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Students gain real-world experience as health coaches for Emory employees

Student Health Partners (left to right) Katie Brousseau, Tyler Herrod and Sujith Swarna wait to meet with Emory employees at one of this year’s “Know Your Numbers” health screening events.

Students taking Emory’s undergraduate health courses during the last academic year had the opportunity to gain real-world experience as health coaches for university and health care employees, thanks to a new partnership between Emory’s Center for the Study of Human Health and Healthy Emory, the university’s employee health initiative.

Health 1,2,3 is an empirically-driven academic health program developed and administered by the CSHH that aims to educate, engage, empower and encourage students to develop and sustain healthy lifestyle behaviors, starting in their first year on campus.

In Health 100, required for all first-year students, students focus on their own health and well-being. Those who choose to take Health 200 and Health 300 learn to be peer health partners and serve as leaders for Health 100 sections. Students who complete the series of three courses gain a unique array of educational and mentoring skills, including positive leadership, critical thinking, problem solving, discussion-facilitation, presenting, active learning techniques and decision-making.

As a continuation of the Health 1,2,3 Program, last fall the center partnered with Healthy Emory, an initiative focused on improving employee health and wellbeing, to introduce a fourth level classroom-to-community component.

Through this experience, undergraduate students who completed the Health 1,2,3 Program were provided an opportunity to apply their knowledge and skills in a workplace setting. The students were trained to serve as Student Health Partners (SHPs) to provide one-on-one post-biometric screening health coaching to Emory employees at several “Know Your Numbers” biometric screenings during spring 2019.

The objectives of the coaching sessions were to ensure participant understanding of biometric screening results, assist participants with determining next steps regarding lifestyle changes, and increase participants’ awareness of the Healthy Emory resources available to them.

Satisfaction from employees

At the end of each coaching interaction, participants were surveyed to gather feedback. A great majority of participants reported they were very satisfied with their interaction with the student health partners and believed the students demonstrated effective communication skills.

Of the 112 Emory employees who completed a survey after their coaching session:

  • 93 percent of employees reported knowing what next steps to take regarding lifestyle change that will improve their health.
  • 94 percent indicated that they intended to follow the information they were given
  • 93 percent would recommend other employees to future post-biometric screening coaching opportunities with student health partners. 

“Employees found the SHPs to be professional, approachable and helpful,” notes Melissa Morgan, senior manager for health and wellness.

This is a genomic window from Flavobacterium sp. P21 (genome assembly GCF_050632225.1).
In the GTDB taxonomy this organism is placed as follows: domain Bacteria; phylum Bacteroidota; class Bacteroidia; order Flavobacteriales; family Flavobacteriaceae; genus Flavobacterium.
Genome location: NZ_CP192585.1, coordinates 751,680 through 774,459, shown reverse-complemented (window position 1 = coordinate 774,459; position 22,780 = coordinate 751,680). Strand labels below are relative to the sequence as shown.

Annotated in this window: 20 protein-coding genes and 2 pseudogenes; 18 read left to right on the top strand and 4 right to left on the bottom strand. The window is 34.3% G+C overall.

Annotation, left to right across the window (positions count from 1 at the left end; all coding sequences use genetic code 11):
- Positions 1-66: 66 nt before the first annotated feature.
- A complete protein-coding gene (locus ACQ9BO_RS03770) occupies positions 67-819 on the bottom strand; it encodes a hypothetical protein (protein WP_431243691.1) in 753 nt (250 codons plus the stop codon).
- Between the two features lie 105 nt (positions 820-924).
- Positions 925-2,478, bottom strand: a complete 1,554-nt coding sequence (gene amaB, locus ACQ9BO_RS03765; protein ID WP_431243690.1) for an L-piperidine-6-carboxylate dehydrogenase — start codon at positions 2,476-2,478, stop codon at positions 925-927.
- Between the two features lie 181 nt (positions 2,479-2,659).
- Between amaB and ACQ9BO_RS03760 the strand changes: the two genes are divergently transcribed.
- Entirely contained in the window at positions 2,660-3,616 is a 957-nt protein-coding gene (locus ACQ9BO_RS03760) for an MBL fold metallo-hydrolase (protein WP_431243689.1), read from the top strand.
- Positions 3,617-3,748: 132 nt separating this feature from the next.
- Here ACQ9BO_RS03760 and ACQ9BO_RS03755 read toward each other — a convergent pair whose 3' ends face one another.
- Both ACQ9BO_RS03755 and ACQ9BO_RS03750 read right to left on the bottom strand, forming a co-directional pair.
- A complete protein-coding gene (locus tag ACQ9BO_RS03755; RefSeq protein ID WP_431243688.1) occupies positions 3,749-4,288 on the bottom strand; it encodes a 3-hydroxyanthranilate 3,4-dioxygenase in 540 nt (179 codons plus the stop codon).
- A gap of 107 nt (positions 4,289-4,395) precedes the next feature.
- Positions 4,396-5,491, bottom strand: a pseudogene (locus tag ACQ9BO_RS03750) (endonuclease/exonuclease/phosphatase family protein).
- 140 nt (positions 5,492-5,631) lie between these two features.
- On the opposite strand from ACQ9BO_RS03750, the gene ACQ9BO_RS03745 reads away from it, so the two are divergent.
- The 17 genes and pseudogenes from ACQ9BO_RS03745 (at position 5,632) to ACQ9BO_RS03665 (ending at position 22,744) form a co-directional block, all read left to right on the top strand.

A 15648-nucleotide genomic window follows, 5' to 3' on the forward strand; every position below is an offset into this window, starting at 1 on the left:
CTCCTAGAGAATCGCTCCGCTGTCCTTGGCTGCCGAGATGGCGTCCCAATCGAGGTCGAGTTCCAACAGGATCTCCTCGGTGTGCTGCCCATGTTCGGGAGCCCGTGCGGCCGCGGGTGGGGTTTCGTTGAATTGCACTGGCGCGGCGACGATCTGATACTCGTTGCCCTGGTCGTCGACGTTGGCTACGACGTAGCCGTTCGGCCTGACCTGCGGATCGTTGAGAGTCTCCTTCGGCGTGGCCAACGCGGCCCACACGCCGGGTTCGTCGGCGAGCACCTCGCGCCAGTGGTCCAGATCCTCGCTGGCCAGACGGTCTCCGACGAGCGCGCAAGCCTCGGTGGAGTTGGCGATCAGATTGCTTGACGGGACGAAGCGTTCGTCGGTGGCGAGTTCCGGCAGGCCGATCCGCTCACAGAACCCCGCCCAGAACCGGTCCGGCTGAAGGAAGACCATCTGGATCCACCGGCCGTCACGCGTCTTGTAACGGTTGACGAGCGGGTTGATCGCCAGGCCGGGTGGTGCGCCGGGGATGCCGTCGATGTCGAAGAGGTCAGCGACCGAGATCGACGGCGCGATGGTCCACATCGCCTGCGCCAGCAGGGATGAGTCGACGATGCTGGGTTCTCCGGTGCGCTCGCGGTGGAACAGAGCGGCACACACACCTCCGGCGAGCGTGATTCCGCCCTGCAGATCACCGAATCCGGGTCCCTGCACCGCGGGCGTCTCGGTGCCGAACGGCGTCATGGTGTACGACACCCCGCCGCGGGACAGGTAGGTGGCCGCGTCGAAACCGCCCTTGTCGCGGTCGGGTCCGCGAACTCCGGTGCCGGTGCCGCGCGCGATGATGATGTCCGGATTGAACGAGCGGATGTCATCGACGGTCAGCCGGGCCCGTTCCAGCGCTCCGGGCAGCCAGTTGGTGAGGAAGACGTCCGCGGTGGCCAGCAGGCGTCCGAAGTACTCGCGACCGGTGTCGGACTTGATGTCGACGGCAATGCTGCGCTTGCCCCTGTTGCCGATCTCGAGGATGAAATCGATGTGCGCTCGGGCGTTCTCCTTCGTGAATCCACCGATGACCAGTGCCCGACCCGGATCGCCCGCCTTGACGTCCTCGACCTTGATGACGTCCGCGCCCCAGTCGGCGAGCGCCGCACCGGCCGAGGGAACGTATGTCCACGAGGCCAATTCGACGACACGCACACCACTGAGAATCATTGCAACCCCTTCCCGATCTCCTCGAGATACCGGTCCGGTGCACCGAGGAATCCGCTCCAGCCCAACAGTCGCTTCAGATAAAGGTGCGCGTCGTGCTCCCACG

Preparing students for the future

Following the completion of all coaching interactions, students were also surveyed about their experiences. Three of the four student health partners also participated in a focus group to discuss the experience in more detail and determine recommendations for the future.

“The majority of students indicated high satisfaction with their experience. They stated that their greatest fulfillment was their perceived impact on helping participants identify resources to reach individual health goals,” says Lisa DuPree, director of Health 1,2,3.

“They also described personal, academic and professional benefits that will improve their resume and help them stand out in future endeavors,” DuPree says, adding that they described their experience as health partners as “a direct application of knowledge learned in their Health 1,2,3 classes.”

The students indicated that they had very positive experiences.

“I liked being able to tell in certain situations that you actually had a positive impact,” says senior Tyler Herrod. “There’s some information that you provided them that they didn’t know, and you could see that they enjoyed the discussion that we had.” 

For Katie Brousseau, also a senior, working with Emory employees offered a “real world” opportunity to utilize what she had learned in her classes. “I thought about the SMART goal-setting part of Health 1,2,3 every time I had an interaction with the Healthy Emory participants,” she says.

Brousseau liked the “professional development aspect” of serving as a health partner. “I feel it was something really interesting and unique that I could put on my resume, and it gave me something unique for future goals,” she explains, noting that “it’s something that is closer to what I actually see myself doing in the future.”

Senior Sujith Swarna also felt the experience provided valuable experience for the future. “I’m hoping to be a physician, so having to practice listening to people and understanding as much as you can about their overall life is a good skill to have now that will help me in the future,” Swarna says.

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